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SUNDANCE: Anchor Bay Buys U.S. Rights to 'The Son of No One' for About $2 Million

Dito Montiel’s cop drama, starring Channing Tatum, Al Pacino, Katie Holmes, Ray Liotta and Tracy Morgan, will receive a modest theatrical commitment.

The Hollywood Reporter
by Daniel Miller, Jay A. Fernandez

Anchor Bay has purchased U.S. distribution rights to writer-director Dito Montiel’s cop drama "The Son of No One" for about $2 million. The deal for the picture, produced by Millennium/Nu Image and Holly Wiersma, includes a modest theatrical commitment.

The two-year-old indie distributor has been active on the festival circuit, acquiring "Spread" at Sundance in 2009 for about $3.5 million, the Toronto 2009 entry "Solitary Man" (also Millennium) and the Tribeca 2009 comedy "City Island," which grossed more than $6 million this year. Anchor Bay will release "HappyThankYouMorePlease," a 2010 Sundance film originally picked up by its now-defunct sister division Overture, in March. It also picked up rights to the drama "Beautiful Boy" at Toronto in September.

"Son of No One," which had its world premiere at the Eccles Theatre in Park City, Utah, on Friday night to close the Sundance film festival, is the story of a young Queens police officer who must face his dark past when a longtime secret bubbles to the surface. "Son" stars Channing Tatum as the troubled cop, as well as Al Pacino, Katie Holmes, Ray Liotta and Tracy Morgan.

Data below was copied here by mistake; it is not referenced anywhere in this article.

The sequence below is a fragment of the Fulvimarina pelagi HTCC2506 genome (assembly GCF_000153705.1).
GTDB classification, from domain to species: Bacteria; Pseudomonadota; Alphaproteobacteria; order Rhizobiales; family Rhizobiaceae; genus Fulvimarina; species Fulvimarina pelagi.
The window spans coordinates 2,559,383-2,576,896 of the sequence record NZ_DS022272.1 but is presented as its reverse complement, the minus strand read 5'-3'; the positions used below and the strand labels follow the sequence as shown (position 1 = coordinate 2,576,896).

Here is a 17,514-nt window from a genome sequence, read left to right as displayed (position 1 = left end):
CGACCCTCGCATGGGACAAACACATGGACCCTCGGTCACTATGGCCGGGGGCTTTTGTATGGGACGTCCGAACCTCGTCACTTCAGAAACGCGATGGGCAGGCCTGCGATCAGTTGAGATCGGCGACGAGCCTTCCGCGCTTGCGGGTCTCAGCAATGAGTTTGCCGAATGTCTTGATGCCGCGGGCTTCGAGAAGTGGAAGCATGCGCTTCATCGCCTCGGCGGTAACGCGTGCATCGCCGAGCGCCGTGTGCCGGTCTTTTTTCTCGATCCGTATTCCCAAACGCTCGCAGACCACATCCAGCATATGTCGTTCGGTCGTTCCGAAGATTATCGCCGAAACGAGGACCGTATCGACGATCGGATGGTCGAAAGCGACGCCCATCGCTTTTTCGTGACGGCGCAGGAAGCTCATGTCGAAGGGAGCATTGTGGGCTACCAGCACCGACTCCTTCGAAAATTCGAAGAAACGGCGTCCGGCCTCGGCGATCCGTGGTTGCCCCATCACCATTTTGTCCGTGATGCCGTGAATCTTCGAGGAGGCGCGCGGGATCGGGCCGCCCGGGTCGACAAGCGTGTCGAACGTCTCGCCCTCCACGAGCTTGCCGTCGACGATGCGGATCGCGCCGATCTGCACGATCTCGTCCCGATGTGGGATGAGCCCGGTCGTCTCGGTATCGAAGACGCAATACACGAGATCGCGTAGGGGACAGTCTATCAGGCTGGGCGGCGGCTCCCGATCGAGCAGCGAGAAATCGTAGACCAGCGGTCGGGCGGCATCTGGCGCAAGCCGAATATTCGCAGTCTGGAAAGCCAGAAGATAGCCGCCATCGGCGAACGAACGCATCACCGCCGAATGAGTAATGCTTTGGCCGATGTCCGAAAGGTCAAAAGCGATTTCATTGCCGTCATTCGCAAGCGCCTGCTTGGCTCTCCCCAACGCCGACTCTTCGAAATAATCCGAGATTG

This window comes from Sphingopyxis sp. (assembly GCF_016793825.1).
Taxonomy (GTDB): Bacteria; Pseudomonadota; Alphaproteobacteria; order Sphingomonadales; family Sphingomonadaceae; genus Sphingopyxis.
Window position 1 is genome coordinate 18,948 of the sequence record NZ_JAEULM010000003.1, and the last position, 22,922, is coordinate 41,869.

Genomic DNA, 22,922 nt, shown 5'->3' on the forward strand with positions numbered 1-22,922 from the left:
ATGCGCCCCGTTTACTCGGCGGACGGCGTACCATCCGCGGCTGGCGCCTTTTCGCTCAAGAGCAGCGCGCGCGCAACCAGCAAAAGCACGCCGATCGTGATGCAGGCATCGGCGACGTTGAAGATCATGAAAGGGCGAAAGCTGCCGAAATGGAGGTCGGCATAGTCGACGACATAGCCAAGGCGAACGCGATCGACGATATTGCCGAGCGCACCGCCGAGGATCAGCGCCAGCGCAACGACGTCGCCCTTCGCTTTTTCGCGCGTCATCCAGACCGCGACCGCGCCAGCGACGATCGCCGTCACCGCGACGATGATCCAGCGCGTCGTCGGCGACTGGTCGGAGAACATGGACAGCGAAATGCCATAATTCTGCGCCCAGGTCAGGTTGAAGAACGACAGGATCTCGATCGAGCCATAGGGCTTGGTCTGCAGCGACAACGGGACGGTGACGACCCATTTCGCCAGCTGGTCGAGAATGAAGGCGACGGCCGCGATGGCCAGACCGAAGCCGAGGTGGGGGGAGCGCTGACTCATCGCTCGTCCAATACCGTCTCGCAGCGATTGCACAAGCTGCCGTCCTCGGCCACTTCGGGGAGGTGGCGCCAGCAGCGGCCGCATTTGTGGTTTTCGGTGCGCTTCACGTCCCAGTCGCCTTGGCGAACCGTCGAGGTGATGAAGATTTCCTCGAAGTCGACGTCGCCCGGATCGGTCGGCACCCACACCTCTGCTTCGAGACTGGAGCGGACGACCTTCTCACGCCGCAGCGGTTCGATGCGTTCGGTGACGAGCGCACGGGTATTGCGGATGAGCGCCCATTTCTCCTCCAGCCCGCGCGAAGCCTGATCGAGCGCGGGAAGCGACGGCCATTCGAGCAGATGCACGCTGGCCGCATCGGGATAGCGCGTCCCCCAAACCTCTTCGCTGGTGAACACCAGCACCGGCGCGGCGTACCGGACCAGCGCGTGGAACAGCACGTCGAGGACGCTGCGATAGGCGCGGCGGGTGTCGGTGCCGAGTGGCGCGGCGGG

Several sources indicate that Montiel may recut portions of the film's third act, which involves a violent rooftop standoff and an inserted title card that have befuddled critics. (Read The Hollywood Reporter’s review HERE.) The similarly gritty cop drama "Brooklyn's Finest" went through a similar editing process to tweak its grim ending before Overture released it in theaters last March. Millennium also produced that picture, which screened at Sundance in 2009 and received a DVD release through Anchor Bay.

Son became a hot topic at the festival after THR reported on the dozen or so audience members that walked out of the theater during the film’s first screening for press and industry on Jan. 24.

Montiel is the writer-director of the award-winning 2006 Sundance crime drama "A Guide to Recognizing Your Saints," another gritty New York-set feature.

WME, UTA and Cassian Elwes co-repped the film.